What’s the future of the EU enlargement?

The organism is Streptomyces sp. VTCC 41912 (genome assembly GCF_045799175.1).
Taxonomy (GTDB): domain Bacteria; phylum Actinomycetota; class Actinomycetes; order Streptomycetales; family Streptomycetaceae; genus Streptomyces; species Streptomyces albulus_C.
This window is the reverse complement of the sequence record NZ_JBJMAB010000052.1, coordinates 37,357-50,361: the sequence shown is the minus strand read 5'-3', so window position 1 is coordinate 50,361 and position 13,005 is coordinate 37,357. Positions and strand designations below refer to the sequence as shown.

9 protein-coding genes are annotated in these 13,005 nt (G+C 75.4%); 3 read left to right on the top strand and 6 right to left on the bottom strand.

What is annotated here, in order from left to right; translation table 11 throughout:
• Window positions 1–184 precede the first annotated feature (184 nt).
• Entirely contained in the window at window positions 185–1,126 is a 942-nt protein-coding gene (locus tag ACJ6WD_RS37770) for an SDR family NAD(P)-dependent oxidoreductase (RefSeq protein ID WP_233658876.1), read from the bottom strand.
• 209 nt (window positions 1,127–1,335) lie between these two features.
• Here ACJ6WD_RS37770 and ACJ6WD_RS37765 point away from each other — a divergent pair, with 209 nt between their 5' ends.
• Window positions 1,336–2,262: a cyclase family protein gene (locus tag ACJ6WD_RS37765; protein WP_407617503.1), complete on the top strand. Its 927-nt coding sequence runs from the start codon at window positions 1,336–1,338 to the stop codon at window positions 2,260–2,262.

According to a recent Eurobarometer measuring the citizens’ confidence in the EU in every country, surprisingly, Romania registered a sudden decline of the indicator from 60 per cent in 2010 to 46 per cent in 2011. Even if it is still above the European average of 38 per cent, this level of confidence ought to have explanations identifiable in the Romanian circumstances, if we note that some of the new members of the bloc have comfortable rates – Latvia 65 per cent, Bulgaria 60 per cent. It is also true that the countries that have been facing the severe current crisis and embarked on very tough austerity programmes, have also reported massive decrease: Portugal 30 per cent or Spain 28 per cent.This phenomenon of decreasing trust in the organisation is of European size and has been already visible for a while now. It comes, of course, from the management of the financial and economic crisis in the last few years, which has failed to bring afloat massively indebted states, while other ones, with a comfortable financial situation, feel dispossessed of the fruits of their efforts by the successive bail-outs of the laggards. A crucial question in this context – which addresses the very chances of its survival – is the one about the future of the EU enlargement. The post-Cold War era was characterised by a major enthusiasm about enlargement, translated to successive waves of enlargement from 12 to 15 in 1995, from 15 to 25 in 2004 and from 25 to 27 in 2007 – but what is called ‘the enlargement fatigue’ gradually settled in. This is a phenomenon that led not just to a  negative response from the Europeans public consulted in referenda on the EU Constitution in 2005 (France and the Netherlands), but also in a difficult reconfiguration of such a fundamental act in the shape  of the 2010 Lisbon Treaty. The ‘Arab spring’ also highlighted a few major strategic shortages of the EU neighbourhood policy, just as the competition with Russia over the common Eastern neighbourhood never had an adequate planning (although in that respect the recent developments in R. Moldova could be read as a positive sign of the attraction of the organisation for candidate countries). An interesting survey on the future of the EU enlargement was conducted by the French daily of international circulation and profile ‘Le Monde’ (March 16, 2012). A few of the opinions expressed by experts representing five relevant foundations and think-tanks are very helpful in identifying trends of future action for the whole of the European Union and sketch out the perimeter of the current continental reflection process in this critical area for the future of the organisation. For example, for Sami Andura, researcher with the ‘Notre Europe’ Foundation, the EU enlargement will be possible on the medium-term, although a decreasing trend of public support has been identified in the recent years. The situation has just started to take an upturn – Serbia’s case is mentioned, a country for which the accession prospects opened a few weeks ago, and the accession of Croatia next year – but the expert says the organisation should set its ‘new borders’. From this point of view, also considering the duration of accession talks averaging 10 years, the enlargement is a question on a medium term. The matter of Turkey’s accession – something which still divides the EU – is more down to Ankara, namely the process of ‘Europe entering Turkey’ should progress more than the opposite. As far as Socialist MEP Catherine Trautmann, with the ‘Jean Jaures’ Foundation is concerned, Europe is now at ‘the time of fragmentation’, the EU enlargement thus acquiring a significant historic dimension: it surmounts continental divisions. This process should therefore be conducted based on the coordinates of the ‘European social model in order to help bridge the existing divide. ‘Robert Schumann’ Foundation President Jean-Dominique Giuliani finds that, following the successive enlargement waves, the EU has not found a common foreign policy, hence the deserved influence on the international stage, the organisation being more the single market envisaged by Great Britain. He process of internal integration has been actually weakened by the external enlargement process, there being no common tax or defence systems – two key sovereignty areas. Quite a few states have chosen to opt out of the EU regulations, and that has loosened the organisation’s internal cohesion. Going down this road, faced with the challenges of the present, any further enlargement of the EU should be preceded by an internal general reform in key areas such as competition, competitiveness, monetary policy or development. In short, the applicant states will just have to wait. For Christian Lequesne, head of the Educational and Innovation Research Centre (CERI), the EU means solidarity, although some of its founding members – the Netherlands, France or Germany – show a certain amount of fear of the expansion of the current borders, unlike the newly admitted states that are more inclined towards a recuperation of Europe’s geographic borders. The EU enlargement will, however, mean a process of continental solidarity characterised by sharp objectiveness, with the actual integration of candidate countries taking place ‘without tricking reality’, ‘the Greek example being a lesson’ in that respect.It could be stated that the process of reflection on the further enlargement of the organisation has already started. Most opinions tend to favour the perpetuation of this process with conditions attached that would however make it effective, while strengthening the consistency of the organisation. One such condition that can be singled out calls for a deep internal EU reform that should facilitate its becoming a single international voice. This is one of the lessons learnt from the current financial and economic crisis, the one that has also questioned the continuity of the enlargement of the organisation